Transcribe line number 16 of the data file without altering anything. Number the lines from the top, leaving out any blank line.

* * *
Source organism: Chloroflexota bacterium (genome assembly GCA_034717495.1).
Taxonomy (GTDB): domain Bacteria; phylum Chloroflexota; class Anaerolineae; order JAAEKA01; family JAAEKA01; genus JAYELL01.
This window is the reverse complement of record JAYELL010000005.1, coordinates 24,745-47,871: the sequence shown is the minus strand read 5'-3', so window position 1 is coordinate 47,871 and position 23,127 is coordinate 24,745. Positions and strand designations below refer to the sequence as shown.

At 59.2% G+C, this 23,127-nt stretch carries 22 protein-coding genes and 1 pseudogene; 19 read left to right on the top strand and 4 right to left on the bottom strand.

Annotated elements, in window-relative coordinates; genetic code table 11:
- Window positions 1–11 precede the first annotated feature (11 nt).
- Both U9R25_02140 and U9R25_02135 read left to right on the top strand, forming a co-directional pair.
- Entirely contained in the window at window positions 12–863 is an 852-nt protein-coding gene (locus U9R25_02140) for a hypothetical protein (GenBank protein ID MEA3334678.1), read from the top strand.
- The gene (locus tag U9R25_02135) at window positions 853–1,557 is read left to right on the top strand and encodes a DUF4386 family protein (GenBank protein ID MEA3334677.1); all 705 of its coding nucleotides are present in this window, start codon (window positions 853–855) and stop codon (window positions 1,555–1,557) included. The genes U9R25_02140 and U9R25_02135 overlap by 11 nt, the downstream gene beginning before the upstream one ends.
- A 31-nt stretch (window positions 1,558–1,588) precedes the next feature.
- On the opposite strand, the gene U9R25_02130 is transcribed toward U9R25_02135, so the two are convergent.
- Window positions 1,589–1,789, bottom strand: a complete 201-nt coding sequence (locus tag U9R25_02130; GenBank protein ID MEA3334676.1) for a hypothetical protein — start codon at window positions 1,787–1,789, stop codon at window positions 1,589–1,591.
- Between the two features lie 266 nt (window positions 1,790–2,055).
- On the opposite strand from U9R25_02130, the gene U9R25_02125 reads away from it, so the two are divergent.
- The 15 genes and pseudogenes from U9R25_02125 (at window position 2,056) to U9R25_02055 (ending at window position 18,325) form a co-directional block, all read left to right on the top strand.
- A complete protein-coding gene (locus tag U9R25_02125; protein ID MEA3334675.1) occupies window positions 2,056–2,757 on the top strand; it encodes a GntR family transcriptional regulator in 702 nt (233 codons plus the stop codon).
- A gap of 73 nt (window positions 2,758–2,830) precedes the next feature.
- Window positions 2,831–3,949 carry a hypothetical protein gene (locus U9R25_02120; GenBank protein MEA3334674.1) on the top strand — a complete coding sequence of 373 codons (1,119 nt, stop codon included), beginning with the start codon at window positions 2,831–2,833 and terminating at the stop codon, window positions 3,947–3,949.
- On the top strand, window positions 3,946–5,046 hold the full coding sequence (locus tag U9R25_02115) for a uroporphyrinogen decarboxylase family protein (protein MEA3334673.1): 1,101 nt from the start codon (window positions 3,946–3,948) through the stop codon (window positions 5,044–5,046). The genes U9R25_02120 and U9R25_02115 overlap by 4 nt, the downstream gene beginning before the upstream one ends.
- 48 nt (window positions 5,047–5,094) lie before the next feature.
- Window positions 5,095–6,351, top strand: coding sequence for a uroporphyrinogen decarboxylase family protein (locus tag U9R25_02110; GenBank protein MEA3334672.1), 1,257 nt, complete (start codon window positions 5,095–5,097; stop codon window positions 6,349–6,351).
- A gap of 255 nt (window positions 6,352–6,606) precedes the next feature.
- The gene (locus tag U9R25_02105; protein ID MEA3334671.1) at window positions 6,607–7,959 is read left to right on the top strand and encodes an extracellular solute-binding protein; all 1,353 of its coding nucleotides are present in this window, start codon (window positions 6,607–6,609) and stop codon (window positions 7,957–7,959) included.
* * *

- A complete protein-coding gene (locus tag U9R25_02125; protein ID MEA3334675.1) occupies window positions 2,056–2,757 on the top strand; it encodes a GntR family transcriptional regulator in 702 nt (233 codons plus the stop codon).